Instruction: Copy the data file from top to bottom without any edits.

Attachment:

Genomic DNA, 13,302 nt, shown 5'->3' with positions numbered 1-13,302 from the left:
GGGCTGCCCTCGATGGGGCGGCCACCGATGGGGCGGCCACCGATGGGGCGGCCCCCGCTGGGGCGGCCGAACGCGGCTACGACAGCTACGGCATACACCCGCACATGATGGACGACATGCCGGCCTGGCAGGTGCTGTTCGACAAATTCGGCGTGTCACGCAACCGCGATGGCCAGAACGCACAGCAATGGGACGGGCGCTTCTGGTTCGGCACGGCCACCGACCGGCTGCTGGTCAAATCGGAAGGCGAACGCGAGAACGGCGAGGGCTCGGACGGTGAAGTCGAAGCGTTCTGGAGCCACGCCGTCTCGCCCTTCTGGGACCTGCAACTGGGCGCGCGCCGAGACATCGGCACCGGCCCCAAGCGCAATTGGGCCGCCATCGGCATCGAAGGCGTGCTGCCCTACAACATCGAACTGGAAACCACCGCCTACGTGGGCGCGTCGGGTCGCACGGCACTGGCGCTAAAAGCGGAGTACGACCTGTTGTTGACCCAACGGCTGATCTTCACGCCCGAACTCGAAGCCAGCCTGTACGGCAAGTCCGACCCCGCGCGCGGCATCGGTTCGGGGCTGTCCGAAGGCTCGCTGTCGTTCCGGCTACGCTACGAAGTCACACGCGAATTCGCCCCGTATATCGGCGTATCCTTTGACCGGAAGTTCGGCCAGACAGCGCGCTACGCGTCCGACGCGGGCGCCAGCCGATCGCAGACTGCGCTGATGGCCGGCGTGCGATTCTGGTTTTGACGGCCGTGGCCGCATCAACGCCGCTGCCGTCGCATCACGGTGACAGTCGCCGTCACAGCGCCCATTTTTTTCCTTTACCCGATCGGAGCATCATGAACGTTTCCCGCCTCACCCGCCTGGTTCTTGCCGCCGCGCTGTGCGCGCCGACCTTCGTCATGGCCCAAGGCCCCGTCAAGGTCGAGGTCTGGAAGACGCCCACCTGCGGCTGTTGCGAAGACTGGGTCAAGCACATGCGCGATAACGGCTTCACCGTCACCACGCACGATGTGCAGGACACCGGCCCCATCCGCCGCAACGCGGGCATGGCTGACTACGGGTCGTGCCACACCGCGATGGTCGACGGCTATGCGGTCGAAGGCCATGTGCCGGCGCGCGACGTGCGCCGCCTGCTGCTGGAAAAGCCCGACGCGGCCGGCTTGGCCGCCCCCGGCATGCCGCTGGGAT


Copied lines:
Genomic DNA, 13,302 nt, shown 5'->3' with positions numbered 1-13,302 from the left:
GGGCTGCCCTCGATGGGGCGGCCACCGATGGGGCGGCCACCGATGGGGCGGCCCCCGCTGGGGCGGCCGAACGCGGCTACGACAGCTACGGCATACACCCGCACATGATGGACGACATGCCGGCCTGGCAGGTGCTGTTCGACAAATTCGGCGTGTCACGCAACCGCGATGGCCAGAACGCACAGCAATGGGACGGGCGCTTCTGGTTCGGCACGGCCACCGACCGGCTGCTGGTCAAATCGGAAGGCGAACGCGAGAACGGCGAGGGCTCGGACGGTGAAGTCGAAGCGTTCTGGAGCCACGCCGTCTCGCCCTTCTGGGACCTGCAACTGGGCGCGCGCCGAGACATCGGCACCGGCCCCAAGCGCAATTGGGCCGCCATCGGCATCGAAGGCGTGCTGCCCTACAACATCGAACTGGAAACCACCGCCTACGTGGGCGCGTCGGGTCGCACGGCACTGGCGCTAAAAGCGGAGTACGACCTGTTGTTGACCCAACGGCTGATCTTCACGCCCGAACTCGAAGCCAGCCTGTACGGCAAGTCCGACCCCGCGCGCGGCATCGGTTCGGGGCTGTCCGAAGGCTCGCTGTCGTTCCGGCTACGCTACGAAGTCACACGCGAATTCGCCCCGTATATCGGCGTATCCTTTGACCGGAAGTTCGGCCAGACAGCGCGCTACGCGTCCGACGCGGGCGCCAGCCGATCGCAGACTGCGCTGATGGCCGGCGTGCGATTCTGGTTTTGACGGCCGTGGCCGCATCAACGCCGCTGCCGTCGCATCACGGTGACAGTCGCCGTCACAGCGCCCATTTTTTTCCTTTACCCGATCGGAGCATCATGAACGTTTCCCGCCTCACCCGCCTGGTTCTTGCCGCCGCGCTGTGCGCGCCGACCTTCGTCATGGCCCAAGGCCCCGTCAAGGTCGAGGTCTGGAAGACGCCCACCTGCGGCTGTTGCGAAGACTGGGTCAAGCACATGCGCGATAACGGCTTCACCGTCACCACGCACGATGTGCAGGACACCGGCCCCATCCGCCGCAACGCGGGCATGGCTGACTACGGGTCGTGCCACACCGCGATGGTCGACGGCTATGCGGTCGAAGGCCATGTGCCGGCGCGCGACGTGCGCCGCCTGCTGCTGGAAAAGCCCGACGCGGCCGGCTTGGCCGCCCCCGGCATGCCGCTGGGAT